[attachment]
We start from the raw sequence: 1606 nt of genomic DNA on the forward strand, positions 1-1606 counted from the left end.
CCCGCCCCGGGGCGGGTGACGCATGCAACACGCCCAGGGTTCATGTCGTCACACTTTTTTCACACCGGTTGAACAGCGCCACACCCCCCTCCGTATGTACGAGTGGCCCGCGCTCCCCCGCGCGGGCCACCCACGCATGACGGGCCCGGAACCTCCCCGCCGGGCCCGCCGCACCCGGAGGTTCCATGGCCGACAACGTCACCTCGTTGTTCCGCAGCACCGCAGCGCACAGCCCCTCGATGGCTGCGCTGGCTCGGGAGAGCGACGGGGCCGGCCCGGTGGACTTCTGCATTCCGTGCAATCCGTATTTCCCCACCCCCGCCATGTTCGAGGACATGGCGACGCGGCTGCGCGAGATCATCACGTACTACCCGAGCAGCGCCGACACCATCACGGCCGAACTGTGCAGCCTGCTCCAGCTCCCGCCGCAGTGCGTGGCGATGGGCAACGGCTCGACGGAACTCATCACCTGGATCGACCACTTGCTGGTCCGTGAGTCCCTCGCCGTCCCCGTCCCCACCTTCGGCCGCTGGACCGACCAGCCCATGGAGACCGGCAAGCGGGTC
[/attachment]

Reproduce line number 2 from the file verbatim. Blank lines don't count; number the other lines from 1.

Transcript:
CCCGCCCCGGGGCGGGTGACGCATGCAACACGCCCAGGGTTCATGTCGTCACACTTTTTTCACACCGGTTGAACAGCGCCACACCCCCCTCCGTATGTACGAGTGGCCCGCGCTCCCCCGCGCGGGCCACCCACGCATGACGGGCCCGGAACCTCCCCGCCGGGCCCGCCGCACCCGGAGGTTCCATGGCCGACAACGTCACCTCGTTGTTCCGCAGCACCGCAGCGCACAGCCCCTCGATGGCTGCGCTGGCTCGGGAGAGCGACGGGGCCGGCCCGGTGGACTTCTGCATTCCGTGCAATCCGTATTTCCCCACCCCCGCCATGTTCGAGGACATGGCGACGCGGCTGCGCGAGATCATCACGTACTACCCGAGCAGCGCCGACACCATCACGGCCGAACTGTGCAGCCTGCTCCAGCTCCCGCCGCAGTGCGTGGCGATGGGCAACGGCTCGACGGAACTCATCACCTGGATCGACCACTTGCTGGTCCGTGAGTCCCTCGCCGTCCCCGTCCCCACCTTCGGCCGCTGGACCGACCAGCCCATGGAGACCGGCAAGCGGGTC